On a related note, the TCEQ will be making some changes to its permitting process to demonstrate that they are in compliance with the EPA and the Clean Air Act. Assuming this is more than just window dressing, it’s unlikely to have any immediate effect.

EPA officials knew Texas was crafting proposed rule changes, but the agency’s regional administrator, Al Armendariz, said in an interview his focus wasn’t on the proposal.

“Our action is going to be based on those rules that the state of Texas has already been implementing for a number of years,” Armendariz said on Tuesday. “It’s not a high priority for me to engage with the state in a process to create a new version of that program.

“New programs under the Clean Air Act sometimes take years to evaluate and to approve,” he added. “My high priority right now is simply to get the permits that are flawed in Texas corrected.”

I’d say he has their attention. We’ll see about the rest of it.

Texas sues the EPA

I suppose this was inevitable.

Texas filed a federal court challenge Monday to the U.S. Environmental Protection Agency’s decision to reject part of the state’s air-quality program.

[…]

State Attorney General Greg Abbott’s office — in a statement accompanying the announcement of the petition being filed with the 5th U.S. Circuit Court of appeals in New Orleans — said the law allowing the state rule was passed in 1995, and the Texas Commission on Environmental Quality submitted revised qualified facilities rules to the federal agency in 1996.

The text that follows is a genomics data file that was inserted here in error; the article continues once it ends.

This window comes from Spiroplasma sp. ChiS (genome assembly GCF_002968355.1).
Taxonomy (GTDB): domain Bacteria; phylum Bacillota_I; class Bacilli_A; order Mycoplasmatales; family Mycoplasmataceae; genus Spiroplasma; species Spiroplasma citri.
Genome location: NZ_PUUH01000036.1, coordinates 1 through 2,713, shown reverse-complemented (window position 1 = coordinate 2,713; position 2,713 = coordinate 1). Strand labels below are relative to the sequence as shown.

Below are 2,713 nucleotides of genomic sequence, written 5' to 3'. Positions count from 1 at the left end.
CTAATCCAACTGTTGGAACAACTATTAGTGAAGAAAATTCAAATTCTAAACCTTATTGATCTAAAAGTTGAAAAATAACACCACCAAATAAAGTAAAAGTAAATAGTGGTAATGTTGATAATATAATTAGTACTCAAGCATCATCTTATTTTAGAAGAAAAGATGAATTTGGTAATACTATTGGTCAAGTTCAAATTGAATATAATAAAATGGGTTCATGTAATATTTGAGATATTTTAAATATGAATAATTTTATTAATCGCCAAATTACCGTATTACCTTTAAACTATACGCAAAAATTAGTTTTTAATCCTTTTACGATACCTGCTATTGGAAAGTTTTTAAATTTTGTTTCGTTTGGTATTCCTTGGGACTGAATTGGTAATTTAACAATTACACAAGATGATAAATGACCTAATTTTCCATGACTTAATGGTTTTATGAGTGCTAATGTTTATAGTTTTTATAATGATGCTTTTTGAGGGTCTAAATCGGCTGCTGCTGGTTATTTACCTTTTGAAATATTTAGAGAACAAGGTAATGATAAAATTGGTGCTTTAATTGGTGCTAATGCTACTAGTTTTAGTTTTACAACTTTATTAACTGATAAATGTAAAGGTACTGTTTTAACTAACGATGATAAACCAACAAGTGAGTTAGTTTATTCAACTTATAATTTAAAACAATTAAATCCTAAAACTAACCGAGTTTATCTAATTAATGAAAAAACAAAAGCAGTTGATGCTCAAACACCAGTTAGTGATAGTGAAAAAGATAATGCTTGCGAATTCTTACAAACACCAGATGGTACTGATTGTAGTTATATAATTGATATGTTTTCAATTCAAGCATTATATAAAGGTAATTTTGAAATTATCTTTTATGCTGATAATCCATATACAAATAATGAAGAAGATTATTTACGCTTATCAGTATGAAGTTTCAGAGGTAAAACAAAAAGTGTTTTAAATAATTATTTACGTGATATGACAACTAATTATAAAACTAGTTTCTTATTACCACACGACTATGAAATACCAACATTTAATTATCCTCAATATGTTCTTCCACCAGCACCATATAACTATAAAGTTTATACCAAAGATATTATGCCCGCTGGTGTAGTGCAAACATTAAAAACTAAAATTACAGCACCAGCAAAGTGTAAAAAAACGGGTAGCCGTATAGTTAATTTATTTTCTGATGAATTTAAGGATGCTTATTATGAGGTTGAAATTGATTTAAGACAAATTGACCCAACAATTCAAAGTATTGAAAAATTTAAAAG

[…]

Al Armendariz, the EPA’s regional administrator, has said the state isn’t following Clean Air Act requirements and it’s his obligation to ensure the federal law is followed.

EPA spokesman Joe Hubbard today said his response would stand from last week, when two industry groups filed a similar challenge: “We believe our efforts to give Texans the same clean-air protection as other states is well-defined, and we expect the court will rule in our favor.”

For a political party that’s forever yammering about frivolous lawsuits, these guys sure are a litigious bunch. We’ll see what the courts have to say, and we’ll see how much this little exercise in protecting the profits of polluters will ultimately cost.

TCEQ versus EPA

This fight between the TCEQ and the EPA, or more broadly between polluters and people who like to breathe, has been coming for a long time.

Environmentalists are excited by the EPA’s new aggressive posture and hope it prompts an overhaul of the TCEQ and Texas environmental regulation in the sunset process.

Former TCEQ Commissioner Larry Soward, who is helping environmentalists prepare for the fight, fears the opposite is about to occur.